course it was only Pinafore and only Play Pro-
duction," seems rather grudging praise. Laurels
should be handed out sparingly, of course, but
never with the left hand.
Here's hoping for "Mikado" and the difficult
"Patience" in the near future. And there seems
to be now good reason why Mr. Windt and the
Music School shouldn't dig back in the Savoy
files and experiment with The Sorcerer or Prin-
cess Ida later on. Of course, Mr. Windt is not
Richard d'Oyly Carte-but, then, so few of
us are. -P.M.
Dissatisfied With Union
To the Editor:
I am very much in agreement with the ideas
expressed in a letter signed "Nonentity" in Sun-
day's Daily. Why a student group, organized
according to the University regulations and hav-
ing tentative University recognition, should not
be allowed use of the Union parlors for a meet-
ing at which several faculty men were present,
when local "tin-horn" bodies are given that
privilege, is beyond my comprehension. It rises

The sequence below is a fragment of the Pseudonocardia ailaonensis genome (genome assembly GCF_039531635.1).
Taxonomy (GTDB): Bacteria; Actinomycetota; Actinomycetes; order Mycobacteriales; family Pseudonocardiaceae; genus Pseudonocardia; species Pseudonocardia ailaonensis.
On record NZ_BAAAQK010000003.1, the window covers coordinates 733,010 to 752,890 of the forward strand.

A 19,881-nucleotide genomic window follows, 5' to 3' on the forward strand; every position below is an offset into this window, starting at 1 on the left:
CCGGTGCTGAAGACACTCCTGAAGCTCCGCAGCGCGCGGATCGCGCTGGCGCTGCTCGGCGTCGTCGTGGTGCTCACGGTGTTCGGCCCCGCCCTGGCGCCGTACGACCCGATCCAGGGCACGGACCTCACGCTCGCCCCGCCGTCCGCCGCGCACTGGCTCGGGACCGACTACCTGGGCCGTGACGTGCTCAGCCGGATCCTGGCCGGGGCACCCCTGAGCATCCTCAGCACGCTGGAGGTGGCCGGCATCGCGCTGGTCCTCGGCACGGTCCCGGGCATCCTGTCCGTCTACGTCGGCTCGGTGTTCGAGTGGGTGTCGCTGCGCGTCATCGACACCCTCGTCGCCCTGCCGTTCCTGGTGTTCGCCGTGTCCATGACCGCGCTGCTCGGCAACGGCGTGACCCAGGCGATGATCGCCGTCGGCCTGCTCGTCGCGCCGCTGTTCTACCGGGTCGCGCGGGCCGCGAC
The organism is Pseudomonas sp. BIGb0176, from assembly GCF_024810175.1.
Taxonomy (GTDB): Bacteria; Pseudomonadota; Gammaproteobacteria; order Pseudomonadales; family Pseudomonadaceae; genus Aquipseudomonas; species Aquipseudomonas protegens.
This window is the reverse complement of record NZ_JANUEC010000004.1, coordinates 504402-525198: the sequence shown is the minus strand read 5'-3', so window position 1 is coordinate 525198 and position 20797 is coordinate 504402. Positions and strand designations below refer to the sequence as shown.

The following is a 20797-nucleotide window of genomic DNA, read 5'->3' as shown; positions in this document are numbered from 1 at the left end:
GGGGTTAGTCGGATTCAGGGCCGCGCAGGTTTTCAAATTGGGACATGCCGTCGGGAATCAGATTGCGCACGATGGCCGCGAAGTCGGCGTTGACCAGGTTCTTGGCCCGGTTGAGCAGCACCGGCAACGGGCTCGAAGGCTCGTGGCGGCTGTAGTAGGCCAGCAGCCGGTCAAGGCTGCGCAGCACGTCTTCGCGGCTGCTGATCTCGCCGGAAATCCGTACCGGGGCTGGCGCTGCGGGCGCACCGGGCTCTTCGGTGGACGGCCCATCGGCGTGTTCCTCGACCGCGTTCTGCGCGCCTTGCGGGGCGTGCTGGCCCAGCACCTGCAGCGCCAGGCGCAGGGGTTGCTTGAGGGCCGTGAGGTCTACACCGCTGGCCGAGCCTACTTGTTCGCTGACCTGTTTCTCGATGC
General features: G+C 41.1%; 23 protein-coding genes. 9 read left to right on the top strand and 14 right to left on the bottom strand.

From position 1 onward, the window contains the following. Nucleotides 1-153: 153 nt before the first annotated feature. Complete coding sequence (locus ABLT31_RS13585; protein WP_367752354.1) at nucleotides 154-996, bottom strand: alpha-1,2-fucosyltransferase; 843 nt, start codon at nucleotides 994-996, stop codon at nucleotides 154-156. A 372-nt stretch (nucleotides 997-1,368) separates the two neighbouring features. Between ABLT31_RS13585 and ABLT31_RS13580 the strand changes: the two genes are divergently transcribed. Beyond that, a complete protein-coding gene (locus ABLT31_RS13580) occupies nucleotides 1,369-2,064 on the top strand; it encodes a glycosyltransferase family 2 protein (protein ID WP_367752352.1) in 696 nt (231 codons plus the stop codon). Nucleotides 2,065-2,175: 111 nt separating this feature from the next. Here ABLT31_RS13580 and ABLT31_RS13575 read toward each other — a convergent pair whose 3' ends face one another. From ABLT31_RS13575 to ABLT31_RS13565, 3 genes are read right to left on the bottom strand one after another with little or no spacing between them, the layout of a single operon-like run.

the old question: 'Who owns the Union and
what for?" Is its object the maximization of
profits and the minimization of losses; or is it
service to the student body? If it is the former,
from a purely subjective observation I'd say, the
present manager is excellent. However, if the
Union's aim is supposed to be the latter, I'd say
he is a flop! My father ('08M), after eating a
tap-room meal recently, and upon hearing about
the present fascist-like manager, wishes he had
given his contribution to the Union to some
more worthy organization.
Not to mention the closed recreational rooms,
nor the alternately scalding-hot and freezing-
cold showers, nor the dirtier-than-the-Intra-
mural water in the pool, nor the high priced soda
fountain, nor the dirty glasses in the taproom,
nor the fly covered sugar bowls, just consider the
lousy tap-room cooking. The planning the
meals and the menus are not bad, and I guess
that we can't holler about the prices of food, but
who likes burned and watered mashed potatoes,
black holes in baked potatoes, tasteless vege-